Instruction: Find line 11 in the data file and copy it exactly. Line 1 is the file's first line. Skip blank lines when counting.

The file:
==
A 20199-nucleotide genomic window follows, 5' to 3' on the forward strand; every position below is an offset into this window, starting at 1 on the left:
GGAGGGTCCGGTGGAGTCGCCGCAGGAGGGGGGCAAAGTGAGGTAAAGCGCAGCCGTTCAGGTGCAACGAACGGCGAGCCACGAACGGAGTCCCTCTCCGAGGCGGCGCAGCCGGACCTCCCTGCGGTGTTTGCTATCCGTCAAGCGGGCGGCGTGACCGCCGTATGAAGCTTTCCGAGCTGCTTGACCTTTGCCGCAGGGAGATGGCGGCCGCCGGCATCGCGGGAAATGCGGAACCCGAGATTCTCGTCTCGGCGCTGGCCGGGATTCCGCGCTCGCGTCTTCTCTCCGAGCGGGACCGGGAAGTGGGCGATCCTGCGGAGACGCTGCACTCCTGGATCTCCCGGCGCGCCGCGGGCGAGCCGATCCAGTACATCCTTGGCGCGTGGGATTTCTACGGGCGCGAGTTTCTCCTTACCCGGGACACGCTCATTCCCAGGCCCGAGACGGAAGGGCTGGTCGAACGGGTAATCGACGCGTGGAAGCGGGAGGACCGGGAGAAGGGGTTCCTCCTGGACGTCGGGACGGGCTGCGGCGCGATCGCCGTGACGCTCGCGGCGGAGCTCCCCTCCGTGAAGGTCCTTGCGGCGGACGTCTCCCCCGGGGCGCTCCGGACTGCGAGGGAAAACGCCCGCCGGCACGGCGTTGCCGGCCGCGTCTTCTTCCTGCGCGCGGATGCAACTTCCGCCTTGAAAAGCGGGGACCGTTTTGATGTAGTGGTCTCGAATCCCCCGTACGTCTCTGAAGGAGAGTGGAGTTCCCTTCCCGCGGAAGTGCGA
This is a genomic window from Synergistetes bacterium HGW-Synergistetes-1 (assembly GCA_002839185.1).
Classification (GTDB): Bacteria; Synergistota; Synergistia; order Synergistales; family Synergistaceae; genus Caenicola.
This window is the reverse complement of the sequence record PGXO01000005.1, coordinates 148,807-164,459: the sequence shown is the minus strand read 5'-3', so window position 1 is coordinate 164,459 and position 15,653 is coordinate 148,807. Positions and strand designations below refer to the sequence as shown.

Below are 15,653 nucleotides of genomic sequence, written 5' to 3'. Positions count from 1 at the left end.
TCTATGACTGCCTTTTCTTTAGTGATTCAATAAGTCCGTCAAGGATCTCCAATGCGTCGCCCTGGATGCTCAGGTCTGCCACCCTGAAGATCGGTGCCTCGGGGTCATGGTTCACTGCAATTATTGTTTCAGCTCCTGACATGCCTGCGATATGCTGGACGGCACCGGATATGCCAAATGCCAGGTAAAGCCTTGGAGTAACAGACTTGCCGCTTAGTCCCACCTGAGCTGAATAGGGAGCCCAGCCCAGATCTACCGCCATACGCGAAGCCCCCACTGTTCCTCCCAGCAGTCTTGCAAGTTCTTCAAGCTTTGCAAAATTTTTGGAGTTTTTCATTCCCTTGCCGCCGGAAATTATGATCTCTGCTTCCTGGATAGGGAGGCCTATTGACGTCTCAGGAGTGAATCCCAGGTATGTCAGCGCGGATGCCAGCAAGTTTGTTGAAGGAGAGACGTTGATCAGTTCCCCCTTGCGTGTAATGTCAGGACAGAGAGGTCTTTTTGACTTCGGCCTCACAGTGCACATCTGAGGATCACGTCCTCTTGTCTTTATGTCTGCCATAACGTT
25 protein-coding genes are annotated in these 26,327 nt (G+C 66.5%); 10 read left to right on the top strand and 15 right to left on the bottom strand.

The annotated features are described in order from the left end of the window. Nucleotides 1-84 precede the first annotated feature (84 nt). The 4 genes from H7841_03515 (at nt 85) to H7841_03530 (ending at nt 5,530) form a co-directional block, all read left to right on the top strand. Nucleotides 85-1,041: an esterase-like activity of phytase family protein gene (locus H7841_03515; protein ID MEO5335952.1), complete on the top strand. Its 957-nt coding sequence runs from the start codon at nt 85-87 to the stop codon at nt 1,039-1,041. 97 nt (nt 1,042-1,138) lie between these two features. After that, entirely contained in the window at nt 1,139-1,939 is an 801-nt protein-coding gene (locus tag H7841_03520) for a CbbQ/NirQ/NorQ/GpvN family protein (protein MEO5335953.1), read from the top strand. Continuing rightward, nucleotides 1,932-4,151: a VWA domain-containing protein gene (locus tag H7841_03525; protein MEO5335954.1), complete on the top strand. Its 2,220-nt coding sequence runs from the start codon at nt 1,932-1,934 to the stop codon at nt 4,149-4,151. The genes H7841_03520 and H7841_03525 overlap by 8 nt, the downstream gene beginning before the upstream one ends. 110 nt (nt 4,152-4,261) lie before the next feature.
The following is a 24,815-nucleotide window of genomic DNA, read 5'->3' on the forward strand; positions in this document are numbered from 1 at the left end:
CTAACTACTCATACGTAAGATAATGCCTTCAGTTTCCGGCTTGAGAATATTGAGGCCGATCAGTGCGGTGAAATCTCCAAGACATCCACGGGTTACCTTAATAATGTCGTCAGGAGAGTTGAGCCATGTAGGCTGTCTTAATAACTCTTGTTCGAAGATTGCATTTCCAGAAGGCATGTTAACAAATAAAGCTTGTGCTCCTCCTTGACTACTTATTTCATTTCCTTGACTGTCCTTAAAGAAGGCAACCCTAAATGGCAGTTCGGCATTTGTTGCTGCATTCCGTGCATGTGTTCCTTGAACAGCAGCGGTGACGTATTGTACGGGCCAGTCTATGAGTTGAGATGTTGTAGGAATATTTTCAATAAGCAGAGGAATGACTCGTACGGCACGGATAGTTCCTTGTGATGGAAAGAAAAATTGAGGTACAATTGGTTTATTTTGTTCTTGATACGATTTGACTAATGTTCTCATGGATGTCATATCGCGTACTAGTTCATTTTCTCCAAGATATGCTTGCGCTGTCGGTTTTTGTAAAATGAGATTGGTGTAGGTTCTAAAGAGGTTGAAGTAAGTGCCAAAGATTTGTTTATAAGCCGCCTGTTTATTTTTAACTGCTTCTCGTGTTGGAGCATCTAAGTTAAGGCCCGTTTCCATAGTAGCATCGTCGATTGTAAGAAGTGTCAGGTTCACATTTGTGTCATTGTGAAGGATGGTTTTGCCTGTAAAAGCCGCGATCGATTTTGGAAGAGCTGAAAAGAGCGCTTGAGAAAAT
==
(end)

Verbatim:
CTAACTACTCATACGTAAGATAATGCCTTCAGTTTCCGGCTTGAGAATATTGAGGCCGATCAGTGCGGTGAAATCTCCAAGACATCCACGGGTTACCTTAATAATGTCGTCAGGAGAGTTGAGCCATGTAGGCTGTCTTAATAACTCTTGTTCGAAGATTGCATTTCCAGAAGGCATGTTAACAAATAAAGCTTGTGCTCCTCCTTGACTACTTATTTCATTTCCTTGACTGTCCTTAAAGAAGGCAACCCTAAATGGCAGTTCGGCATTTGTTGCTGCATTCCGTGCATGTGTTCCTTGAACAGCAGCGGTGACGTATTGTACGGGCCAGTCTATGAGTTGAGATGTTGTAGGAATATTTTCAATAAGCAGAGGAATGACTCGTACGGCACGGATAGTTCCTTGTGATGGAAAGAAAAATTGAGGTACAATTGGTTTATTTTGTTCTTGATACGATTTGACTAATGTTCTCATGGATGTCATATCGCGTACTAGTTCATTTTCTCCAAGATATGCTTGCGCTGTCGGTTTTTGTAAAATGAGATTGGTGTAGGTTCTAAAGAGGTTGAAGTAAGTGCCAAAGATTTGTTTATAAGCCGCCTGTTTATTTTTAACTGCTTCTCGTGTTGGAGCATCTAAGTTAAGGCCCGTTTCCATAGTAGCATCGTCGATTGTAAGAAGTGTCAGGTTCACATTTGTGTCATTGTGAAGGATGGTTTTGCCTGTAAAAGCCGCGATCGATTTTGGAAGAGCTGAAAAGAGCGCTTGAGAAAAT